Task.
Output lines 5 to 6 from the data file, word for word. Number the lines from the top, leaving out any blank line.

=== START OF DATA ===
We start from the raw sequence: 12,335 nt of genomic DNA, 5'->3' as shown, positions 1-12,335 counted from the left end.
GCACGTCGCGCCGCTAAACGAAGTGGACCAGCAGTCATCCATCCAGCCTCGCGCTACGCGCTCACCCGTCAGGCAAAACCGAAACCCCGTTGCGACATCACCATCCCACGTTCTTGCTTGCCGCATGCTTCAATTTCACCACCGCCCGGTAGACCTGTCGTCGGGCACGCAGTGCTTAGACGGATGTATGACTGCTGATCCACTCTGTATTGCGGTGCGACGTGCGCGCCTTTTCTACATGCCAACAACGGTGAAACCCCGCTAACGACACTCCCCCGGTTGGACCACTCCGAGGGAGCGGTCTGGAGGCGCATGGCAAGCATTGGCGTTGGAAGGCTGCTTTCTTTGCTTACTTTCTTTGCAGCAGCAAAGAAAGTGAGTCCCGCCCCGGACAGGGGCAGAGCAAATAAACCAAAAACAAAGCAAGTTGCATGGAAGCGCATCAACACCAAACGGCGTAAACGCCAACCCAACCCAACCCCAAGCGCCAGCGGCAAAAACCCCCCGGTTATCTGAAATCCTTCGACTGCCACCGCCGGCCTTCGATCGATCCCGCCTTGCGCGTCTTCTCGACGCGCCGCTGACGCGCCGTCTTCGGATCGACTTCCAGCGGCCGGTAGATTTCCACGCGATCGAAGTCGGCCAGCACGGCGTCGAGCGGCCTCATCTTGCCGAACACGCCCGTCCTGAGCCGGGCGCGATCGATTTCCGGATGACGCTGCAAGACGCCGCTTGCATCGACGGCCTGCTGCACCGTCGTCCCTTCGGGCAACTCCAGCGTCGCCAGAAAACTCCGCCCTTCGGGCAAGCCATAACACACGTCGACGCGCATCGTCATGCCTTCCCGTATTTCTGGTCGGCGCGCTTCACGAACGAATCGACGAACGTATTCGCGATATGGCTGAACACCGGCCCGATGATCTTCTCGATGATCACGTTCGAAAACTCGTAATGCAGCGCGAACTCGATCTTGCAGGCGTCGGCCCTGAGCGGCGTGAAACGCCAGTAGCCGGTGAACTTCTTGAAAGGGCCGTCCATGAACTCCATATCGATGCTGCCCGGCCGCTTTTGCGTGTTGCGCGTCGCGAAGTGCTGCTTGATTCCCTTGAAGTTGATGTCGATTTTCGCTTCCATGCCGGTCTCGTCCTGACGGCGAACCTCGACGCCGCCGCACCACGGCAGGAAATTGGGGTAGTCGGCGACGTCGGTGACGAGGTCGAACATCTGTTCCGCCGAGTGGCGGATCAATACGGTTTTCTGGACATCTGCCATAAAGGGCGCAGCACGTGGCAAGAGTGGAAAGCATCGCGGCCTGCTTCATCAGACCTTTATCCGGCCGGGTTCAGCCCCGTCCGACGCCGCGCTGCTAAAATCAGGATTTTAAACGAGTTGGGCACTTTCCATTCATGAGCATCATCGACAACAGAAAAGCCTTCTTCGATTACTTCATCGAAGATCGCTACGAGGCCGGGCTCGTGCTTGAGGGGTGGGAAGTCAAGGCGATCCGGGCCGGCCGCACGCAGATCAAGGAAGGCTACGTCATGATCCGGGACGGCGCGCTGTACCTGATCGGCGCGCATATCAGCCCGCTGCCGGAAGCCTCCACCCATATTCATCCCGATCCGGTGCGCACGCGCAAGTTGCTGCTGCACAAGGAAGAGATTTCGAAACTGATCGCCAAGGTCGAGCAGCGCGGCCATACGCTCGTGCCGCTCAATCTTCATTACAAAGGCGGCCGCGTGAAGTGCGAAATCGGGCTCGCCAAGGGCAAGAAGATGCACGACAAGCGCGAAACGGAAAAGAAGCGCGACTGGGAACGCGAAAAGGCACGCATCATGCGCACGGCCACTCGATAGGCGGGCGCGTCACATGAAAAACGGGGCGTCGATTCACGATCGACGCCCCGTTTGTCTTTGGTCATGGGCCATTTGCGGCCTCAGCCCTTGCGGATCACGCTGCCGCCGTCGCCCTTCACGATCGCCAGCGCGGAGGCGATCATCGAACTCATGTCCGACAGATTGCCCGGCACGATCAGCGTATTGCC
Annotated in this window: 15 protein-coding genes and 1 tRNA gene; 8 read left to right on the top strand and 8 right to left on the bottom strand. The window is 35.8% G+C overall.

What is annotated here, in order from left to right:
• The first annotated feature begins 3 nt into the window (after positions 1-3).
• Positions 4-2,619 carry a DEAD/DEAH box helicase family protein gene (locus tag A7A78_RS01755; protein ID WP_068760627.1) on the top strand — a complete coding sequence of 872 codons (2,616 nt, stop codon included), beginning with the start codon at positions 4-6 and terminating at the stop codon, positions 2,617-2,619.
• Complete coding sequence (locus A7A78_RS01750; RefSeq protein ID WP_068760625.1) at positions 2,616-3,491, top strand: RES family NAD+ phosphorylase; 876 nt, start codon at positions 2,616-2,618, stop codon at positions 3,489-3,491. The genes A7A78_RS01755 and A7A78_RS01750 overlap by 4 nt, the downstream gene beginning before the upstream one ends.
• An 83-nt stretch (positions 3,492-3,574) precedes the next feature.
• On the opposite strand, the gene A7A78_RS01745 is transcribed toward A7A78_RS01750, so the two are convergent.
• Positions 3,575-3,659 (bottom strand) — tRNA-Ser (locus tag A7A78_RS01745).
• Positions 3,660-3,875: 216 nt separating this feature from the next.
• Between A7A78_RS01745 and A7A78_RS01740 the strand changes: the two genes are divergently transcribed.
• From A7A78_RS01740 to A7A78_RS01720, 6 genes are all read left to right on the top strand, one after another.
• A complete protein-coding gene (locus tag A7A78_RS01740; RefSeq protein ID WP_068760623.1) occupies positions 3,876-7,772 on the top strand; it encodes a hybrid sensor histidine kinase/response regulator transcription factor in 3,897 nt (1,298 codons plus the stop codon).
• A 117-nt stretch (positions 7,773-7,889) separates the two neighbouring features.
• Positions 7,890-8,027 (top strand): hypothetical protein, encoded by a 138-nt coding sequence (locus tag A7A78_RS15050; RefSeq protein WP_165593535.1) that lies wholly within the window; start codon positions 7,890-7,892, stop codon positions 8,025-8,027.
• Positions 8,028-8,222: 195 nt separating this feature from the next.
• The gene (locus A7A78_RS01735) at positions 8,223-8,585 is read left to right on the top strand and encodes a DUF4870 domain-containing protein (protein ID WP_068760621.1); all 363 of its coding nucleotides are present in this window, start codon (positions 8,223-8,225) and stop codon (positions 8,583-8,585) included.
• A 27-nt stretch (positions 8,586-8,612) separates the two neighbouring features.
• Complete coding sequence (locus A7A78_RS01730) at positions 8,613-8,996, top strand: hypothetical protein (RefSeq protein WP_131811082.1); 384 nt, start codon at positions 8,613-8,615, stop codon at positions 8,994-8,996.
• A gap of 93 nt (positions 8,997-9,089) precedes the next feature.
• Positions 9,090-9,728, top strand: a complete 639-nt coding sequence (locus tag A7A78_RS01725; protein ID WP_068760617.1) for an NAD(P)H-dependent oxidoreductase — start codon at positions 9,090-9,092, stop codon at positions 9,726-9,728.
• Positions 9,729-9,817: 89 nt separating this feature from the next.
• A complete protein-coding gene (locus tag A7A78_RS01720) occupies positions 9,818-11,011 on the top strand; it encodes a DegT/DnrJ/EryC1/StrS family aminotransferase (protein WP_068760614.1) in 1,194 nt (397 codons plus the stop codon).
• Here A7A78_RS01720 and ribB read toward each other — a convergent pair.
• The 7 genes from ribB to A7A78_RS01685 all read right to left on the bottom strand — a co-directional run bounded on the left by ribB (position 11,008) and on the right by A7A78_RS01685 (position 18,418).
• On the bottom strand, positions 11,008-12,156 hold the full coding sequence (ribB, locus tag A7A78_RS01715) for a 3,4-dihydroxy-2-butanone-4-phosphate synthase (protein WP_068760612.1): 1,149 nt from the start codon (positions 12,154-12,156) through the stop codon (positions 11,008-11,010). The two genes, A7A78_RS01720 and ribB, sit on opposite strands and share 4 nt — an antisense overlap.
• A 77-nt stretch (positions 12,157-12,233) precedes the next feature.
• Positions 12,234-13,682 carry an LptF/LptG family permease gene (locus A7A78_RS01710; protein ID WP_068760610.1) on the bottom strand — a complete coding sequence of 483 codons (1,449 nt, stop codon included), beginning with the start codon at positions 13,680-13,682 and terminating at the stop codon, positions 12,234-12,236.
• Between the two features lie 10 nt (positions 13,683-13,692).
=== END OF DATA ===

• The first annotated feature begins 3 nt into the window (after positions 1-3).
• Positions 4-2,619 carry a DEAD/DEAH box helicase family protein gene (locus tag A7A78_RS01755; protein ID WP_068760627.1) on the top strand — a complete coding sequence of 872 codons (2,616 nt, stop codon included), beginning with the start codon at positions 4-6 and terminating at the stop codon, positions 2,617-2,619.